Quote Originally Posted by Harshaw View Post
    No, you prove it, becuse you are the one making the factual assertion.

    But you won't be able to, because you pulled it out of thin air.
    I already did, try reading the thread instead of mucking up the thread with gibberish.

  5. #285
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    Re: Corporate Personhood

    Quote Originally Posted by Harshaw View Post
    You are having a hard time understanding the scope of the Bill of Rights.

    What a thing, having a philosophy which requires you to come up with novel ways to diminish the scope of protection it affords.
    So you've run out of crap to throw at the wall and have decided now to turn to simply blathering without anything substantive to say.

  6. #286
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    Re: Corporate Personhood

    Quote Originally Posted by NoJingoLingo View Post
    Says the guy who doesn't know the first thing about it or me.

    Holy ****.

    Dude, the fact that you obviously have no idea what you are talking about doesn't mean that you should just ramble. This is some basic stuff.

    I have read every page and every post which is more than I can say about you.
    I provided you with citations to case law. You said "Try reading the Constitution." Yes, you've certainly got the upper hand in this debate.

    Yes I think do know better than the SC on this.
    Why? Explain what part of the opinion you think is wrong, and cite some case law that supports for your position.

    Now if you'd like to play some little game about how right the SC is then I'd be happy to. I'm sure I can find a decision you disagree with and then sarcastically claim that you must know better than they... I know it's difficult but TRY being consistent and honest in your debates.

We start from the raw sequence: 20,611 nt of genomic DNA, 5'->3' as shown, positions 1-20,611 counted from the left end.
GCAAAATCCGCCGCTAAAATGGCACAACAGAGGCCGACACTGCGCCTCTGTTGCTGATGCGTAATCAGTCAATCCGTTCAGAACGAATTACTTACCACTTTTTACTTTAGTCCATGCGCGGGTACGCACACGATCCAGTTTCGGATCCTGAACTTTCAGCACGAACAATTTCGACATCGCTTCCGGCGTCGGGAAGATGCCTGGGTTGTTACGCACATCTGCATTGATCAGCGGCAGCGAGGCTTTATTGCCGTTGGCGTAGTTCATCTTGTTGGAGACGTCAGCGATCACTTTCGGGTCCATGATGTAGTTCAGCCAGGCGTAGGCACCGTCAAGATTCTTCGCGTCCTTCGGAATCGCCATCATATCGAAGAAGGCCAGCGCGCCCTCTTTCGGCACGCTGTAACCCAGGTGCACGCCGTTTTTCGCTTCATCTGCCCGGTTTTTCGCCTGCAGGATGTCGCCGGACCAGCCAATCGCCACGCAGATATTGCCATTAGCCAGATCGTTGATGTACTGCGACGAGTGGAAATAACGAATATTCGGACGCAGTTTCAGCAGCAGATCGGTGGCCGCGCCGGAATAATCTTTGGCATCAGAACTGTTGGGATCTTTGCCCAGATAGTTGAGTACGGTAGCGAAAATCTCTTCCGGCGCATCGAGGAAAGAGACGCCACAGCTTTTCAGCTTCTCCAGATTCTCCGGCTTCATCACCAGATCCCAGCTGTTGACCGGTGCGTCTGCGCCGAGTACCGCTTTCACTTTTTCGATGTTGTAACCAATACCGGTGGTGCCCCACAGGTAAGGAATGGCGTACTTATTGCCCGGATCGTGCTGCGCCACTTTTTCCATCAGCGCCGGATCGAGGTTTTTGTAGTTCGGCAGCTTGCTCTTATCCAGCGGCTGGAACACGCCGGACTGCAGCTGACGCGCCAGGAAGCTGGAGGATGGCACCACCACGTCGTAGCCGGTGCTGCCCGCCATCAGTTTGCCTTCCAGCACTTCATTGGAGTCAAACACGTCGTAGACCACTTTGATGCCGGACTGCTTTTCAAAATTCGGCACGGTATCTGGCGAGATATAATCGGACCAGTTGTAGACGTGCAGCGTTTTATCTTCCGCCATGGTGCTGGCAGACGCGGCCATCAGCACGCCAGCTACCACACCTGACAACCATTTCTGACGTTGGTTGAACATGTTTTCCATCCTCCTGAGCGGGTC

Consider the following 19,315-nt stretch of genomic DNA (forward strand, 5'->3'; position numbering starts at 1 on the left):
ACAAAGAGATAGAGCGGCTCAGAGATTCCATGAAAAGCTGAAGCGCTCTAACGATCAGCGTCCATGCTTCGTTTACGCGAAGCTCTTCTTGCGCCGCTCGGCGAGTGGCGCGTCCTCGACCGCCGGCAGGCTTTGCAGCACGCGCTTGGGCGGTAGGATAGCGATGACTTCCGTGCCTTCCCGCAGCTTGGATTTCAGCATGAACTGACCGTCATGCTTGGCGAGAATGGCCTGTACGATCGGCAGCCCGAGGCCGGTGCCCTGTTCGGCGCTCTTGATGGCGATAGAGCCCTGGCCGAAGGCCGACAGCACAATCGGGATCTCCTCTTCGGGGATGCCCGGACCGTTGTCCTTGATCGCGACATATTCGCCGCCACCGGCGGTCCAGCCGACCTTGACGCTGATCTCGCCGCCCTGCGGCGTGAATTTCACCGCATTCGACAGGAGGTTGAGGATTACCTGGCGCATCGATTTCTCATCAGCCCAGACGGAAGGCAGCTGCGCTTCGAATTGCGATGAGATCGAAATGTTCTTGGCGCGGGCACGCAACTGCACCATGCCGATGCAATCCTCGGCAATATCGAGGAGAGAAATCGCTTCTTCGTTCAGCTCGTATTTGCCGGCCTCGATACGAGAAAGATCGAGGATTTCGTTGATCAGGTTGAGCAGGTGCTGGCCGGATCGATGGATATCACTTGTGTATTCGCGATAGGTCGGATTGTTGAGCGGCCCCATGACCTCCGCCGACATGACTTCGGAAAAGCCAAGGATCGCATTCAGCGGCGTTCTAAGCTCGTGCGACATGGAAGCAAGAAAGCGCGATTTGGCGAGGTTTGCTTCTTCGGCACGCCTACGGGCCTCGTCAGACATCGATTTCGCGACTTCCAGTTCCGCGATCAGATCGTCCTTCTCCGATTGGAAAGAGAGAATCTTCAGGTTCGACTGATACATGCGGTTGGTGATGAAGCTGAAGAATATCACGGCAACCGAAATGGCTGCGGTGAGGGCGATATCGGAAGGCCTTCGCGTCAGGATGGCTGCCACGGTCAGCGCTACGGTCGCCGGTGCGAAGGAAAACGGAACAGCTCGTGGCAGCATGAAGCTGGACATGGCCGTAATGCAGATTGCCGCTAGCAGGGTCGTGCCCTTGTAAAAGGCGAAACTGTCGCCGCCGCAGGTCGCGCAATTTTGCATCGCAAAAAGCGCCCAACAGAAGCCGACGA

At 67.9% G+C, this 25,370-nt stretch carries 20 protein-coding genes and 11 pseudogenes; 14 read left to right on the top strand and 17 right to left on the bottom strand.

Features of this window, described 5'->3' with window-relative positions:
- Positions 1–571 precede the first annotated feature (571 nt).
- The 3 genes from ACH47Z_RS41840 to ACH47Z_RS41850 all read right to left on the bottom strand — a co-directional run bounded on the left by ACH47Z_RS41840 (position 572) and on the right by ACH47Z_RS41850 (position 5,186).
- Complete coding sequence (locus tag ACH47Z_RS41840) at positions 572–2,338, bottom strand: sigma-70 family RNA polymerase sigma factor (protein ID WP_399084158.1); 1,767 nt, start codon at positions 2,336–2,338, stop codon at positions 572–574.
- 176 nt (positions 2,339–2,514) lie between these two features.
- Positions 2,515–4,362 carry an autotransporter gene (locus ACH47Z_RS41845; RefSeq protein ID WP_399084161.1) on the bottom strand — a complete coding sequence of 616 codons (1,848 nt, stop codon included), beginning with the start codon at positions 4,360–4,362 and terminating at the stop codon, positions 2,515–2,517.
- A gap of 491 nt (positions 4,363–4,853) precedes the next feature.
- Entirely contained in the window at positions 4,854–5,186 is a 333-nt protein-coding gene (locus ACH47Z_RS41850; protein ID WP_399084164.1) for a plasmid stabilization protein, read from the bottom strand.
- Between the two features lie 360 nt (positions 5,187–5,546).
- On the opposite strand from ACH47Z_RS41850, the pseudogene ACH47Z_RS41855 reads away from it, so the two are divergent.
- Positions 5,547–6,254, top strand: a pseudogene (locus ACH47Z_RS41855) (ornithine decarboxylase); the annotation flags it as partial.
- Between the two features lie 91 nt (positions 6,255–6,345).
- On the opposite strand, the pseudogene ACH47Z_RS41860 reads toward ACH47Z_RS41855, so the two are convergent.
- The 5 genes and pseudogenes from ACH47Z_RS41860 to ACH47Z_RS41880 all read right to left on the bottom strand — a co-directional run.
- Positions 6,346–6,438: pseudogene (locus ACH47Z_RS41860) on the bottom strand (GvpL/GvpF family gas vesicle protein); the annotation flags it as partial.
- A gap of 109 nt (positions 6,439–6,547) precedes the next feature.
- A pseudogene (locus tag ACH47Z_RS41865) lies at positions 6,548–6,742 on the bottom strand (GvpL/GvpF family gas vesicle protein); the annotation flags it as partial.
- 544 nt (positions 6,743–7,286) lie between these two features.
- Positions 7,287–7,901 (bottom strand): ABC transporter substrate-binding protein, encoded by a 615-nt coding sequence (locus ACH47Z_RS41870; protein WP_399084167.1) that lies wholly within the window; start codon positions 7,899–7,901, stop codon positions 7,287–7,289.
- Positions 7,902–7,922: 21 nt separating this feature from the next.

Here's the difference between your position and mine:

    You could very easily find plenty of SC decisions I would disagree with. I would happily admit that I think the case turned out the wrong way. However, I would not then turn around and claim that those decisions are not good law because I don't like them.

    On the other hand, when you are presented with decisions that you don't like, you start ranting about how your misinterpretation of a portion of the Constitution proves that you're right. That's not quite the same thing.

    Here are indisputable facts:

    Both the liberals and conservatives on the SC have agreed for centuries that the Constitution applies to more than just individuals. Both the liberals and the conservatives on the SC have agreed for decades that the First Amendment protects the right of corporations to spend money in order to influence the political process. The court is currently skirmishing over the scope of this right, but the underlying principles that I have mentioned are not in doubt.